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The PhD student position is available at the Tracer Center Amsterdam, Department of Radiology & Nuclear Medicine of VUmc, The Netherlands, with an anticipated start in March 2020.
The stipend is funded by the European Union’s Horizon 2020 research and innovation programme under the Innovative Medicines Intiative (IMI) grant agrement, the project is called “Immune-Image: Specific Imaging of Immune Cell Dynamics Using Novel Tracer Strategies”.
Immune check point inhibitors have been shown to be effective only in a subset of cancer patients. Predicting patient benefit by using currently approved diagnostics is challenging, as biopsy-based tests are not reliable due to the heterogeneity of the tumors and limitations of invasive tissue collection. Noninvasive imaging technologies, particularly positron emission tomography (PET), have the potential to quantify target expression levels provided that a tracer is available.
The candidate will work on developing novel peptide-based molecules for PET imaging. You will use different approaches like phage display and computational modeling to identify lead compounds. You will synthesize them and evaluate them in vitro for affinity, specificity and stability, and you will further optimize them to improve their characteristics. You will also radiolabel them with different isotopes for in vitro and in vivo evaluation, and PET imaging.
The candidates will be enrolled at the CCA graduate school of VUmc. The graduate program requires the student to obtain 30 ECTS points during the PhD trajectory in order to graduate.
We are looking for a dedicated and skilled individual with excellent analytical skills, good command of written and spoken English and the candidate should be able to work in a team as well as independently.
You also have the preferred following qualifications:
Salary Scale PHD: 2422 tot 3103 euro gross when employed full-time (depending on qualifications and experience).
What we also offer
We offer you the opportunity to further develop your skills, to deepen and broaden your knowledge, and to follow additional training. Working at Amsterdam UMC means working in an inspiring and professional environment where development is encouraged in every respect.
For more information about our employment conditions, please visit our website.
For Dutch citizens it is mandatory to provide a VOG (a declaration of good behaviour).
The department of Radiology & Nuclear Medicine is, amongst others, specialized in conducting research using nuclear imaging techniques, more specifically Positron Emission Tomography (PET). Our aim is to use PET for diagnosis of disease, treatment monitoring, patient selection as well as for understanding biological processes. Tracer Center Amsterdam (TCA) develops the new PET tracers needed in the clinic for neurological diseases as well as oncology, rheumatology and cardiology. The research of TCA focusses on radiochemistry methodology development, selection of biological targets and development of new PET tracers for these targets, preclinical in vivo evaluation of new PET tracers as well as good manufacturing practice (GMP)-compliant synthesis of PET tracers.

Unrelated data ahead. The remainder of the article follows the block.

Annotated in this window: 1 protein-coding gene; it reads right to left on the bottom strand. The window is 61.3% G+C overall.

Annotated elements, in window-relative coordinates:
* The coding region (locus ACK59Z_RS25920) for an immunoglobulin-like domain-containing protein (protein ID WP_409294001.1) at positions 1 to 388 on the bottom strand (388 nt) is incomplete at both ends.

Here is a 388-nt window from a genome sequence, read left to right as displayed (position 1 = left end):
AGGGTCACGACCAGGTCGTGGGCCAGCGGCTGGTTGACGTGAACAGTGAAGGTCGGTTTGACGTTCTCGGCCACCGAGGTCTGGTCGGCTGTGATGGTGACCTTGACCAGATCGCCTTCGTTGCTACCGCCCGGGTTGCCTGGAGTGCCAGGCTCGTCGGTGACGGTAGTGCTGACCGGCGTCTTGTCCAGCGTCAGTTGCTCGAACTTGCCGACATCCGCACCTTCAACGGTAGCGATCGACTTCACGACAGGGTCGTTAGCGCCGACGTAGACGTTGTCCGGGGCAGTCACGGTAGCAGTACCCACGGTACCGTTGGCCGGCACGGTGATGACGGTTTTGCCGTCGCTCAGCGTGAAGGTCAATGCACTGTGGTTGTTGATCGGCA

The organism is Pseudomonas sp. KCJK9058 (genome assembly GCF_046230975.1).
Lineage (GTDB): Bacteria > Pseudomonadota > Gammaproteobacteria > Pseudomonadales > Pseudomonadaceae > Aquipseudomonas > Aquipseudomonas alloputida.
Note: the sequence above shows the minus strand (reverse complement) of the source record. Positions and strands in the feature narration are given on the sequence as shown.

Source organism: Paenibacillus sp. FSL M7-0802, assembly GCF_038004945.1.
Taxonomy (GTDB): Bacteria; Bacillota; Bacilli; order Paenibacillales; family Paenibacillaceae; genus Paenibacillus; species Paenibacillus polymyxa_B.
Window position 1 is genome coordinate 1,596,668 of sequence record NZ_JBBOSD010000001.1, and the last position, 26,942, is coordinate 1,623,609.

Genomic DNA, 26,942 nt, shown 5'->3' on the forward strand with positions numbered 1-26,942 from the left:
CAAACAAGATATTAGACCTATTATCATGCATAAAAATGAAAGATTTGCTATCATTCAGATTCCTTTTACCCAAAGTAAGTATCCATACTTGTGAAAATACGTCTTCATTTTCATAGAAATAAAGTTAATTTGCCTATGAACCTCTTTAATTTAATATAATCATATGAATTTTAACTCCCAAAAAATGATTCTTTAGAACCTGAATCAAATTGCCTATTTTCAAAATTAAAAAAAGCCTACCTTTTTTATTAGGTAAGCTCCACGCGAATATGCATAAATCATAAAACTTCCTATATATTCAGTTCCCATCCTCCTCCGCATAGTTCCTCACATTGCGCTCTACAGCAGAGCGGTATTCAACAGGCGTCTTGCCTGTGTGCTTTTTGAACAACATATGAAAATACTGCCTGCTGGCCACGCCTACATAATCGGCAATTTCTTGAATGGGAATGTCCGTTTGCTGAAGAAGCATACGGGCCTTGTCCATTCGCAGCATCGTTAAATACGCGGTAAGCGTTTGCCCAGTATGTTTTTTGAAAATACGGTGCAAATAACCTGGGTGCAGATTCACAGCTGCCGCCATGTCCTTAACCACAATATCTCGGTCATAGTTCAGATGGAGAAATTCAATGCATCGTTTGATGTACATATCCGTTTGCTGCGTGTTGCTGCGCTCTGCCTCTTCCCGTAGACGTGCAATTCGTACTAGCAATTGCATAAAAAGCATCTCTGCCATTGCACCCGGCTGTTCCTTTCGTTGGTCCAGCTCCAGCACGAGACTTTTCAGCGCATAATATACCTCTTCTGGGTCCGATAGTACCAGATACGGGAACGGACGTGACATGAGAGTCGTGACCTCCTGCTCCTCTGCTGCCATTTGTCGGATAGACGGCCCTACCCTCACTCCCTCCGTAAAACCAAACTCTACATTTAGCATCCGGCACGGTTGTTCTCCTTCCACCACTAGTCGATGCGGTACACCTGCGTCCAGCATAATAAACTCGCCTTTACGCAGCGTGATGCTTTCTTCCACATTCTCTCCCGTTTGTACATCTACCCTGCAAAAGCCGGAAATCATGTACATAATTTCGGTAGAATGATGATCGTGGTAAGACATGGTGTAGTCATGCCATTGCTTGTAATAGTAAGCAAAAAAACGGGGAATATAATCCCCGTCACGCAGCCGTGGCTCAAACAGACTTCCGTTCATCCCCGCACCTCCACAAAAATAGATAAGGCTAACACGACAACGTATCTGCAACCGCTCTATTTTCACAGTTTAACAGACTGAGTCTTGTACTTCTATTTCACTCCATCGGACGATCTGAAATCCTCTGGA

In 2020 we will move into the Amsterdam UMC Imaging Center equipped with a brand new lab for TCA according to current state of the art. At the Imaging Center all imaging modalities will come together and the synergy with the clinic will be further enhanced. TCA collaborates with many national and international research institutes and pharmaceutical companies.
About the Immune-Image consortium
Immunotherapies, which harness the immune system to fight disease, are revolutionising the treatment of many cancers and inflammatory diseases. However, while these innovative treatments prove life-saving for some patients, others do not respond to immunotherapies at all, and others experience serious side effects. The project Immune-Image aims to pioneer the use of non-invasive imaging technologies to track the activity of immune cells in the body. Ultimately, the project will make it easier to predict how patients will respond to treatment, monitor immune activity during treatment and steer the development of more effective immunotherapies.
To do this, the project will develop tracers capable of highlighting specific immune cells in a range of imaging types, including magnetic resonance imaging (MRI), positron emission tomography (PET), optical imaging (OI) and computed tomography (CT). They will also analyse biopsies and blood samples to build up complete immunological profiles of patients and to correlate imaging findings with pathology; this information will contribute to the development of personalised immunotherapies. More information about the Immune-image project and consortium partners can be found on the website.
VU university medical center (VUmc)
De Boelelaan 1116, 1081 HZ, Amsterdam